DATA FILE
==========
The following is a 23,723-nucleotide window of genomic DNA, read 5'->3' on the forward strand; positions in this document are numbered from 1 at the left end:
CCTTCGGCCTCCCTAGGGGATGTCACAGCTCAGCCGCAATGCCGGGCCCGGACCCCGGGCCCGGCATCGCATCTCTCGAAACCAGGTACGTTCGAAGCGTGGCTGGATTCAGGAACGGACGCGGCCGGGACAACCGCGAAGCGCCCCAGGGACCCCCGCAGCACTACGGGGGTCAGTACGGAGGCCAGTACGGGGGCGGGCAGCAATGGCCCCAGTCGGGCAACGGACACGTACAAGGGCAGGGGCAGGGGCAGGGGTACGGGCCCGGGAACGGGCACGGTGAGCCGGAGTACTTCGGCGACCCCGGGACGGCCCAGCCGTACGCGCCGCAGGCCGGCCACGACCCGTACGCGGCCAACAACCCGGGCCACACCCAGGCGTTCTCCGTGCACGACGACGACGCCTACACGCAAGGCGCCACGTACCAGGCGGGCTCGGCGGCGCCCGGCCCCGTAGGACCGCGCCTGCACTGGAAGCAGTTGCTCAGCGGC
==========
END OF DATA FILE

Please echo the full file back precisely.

The following is a 23,723-nucleotide window of genomic DNA, read 5'->3' on the forward strand; positions in this document are numbered from 1 at the left end:
CCTTCGGCCTCCCTAGGGGATGTCACAGCTCAGCCGCAATGCCGGGCCCGGACCCCGGGCCCGGCATCGCATCTCTCGAAACCAGGTACGTTCGAAGCGTGGCTGGATTCAGGAACGGACGCGGCCGGGACAACCGCGAAGCGCCCCAGGGACCCCCGCAGCACTACGGGGGTCAGTACGGAGGCCAGTACGGGGGCGGGCAGCAATGGCCCCAGTCGGGCAACGGACACGTACAAGGGCAGGGGCAGGGGCAGGGGTACGGGCCCGGGAACGGGCACGGTGAGCCGGAGTACTTCGGCGACCCCGGGACGGCCCAGCCGTACGCGCCGCAGGCCGGCCACGACCCGTACGCGGCCAACAACCCGGGCCACACCCAGGCGTTCTCCGTGCACGACGACGACGCCTACACGCAAGGCGCCACGTACCAGGCGGGCTCGGCGGCGCCCGGCCCCGTAGGACCGCGCCTGCACTGGAAGCAGTTGCTCAGCGGC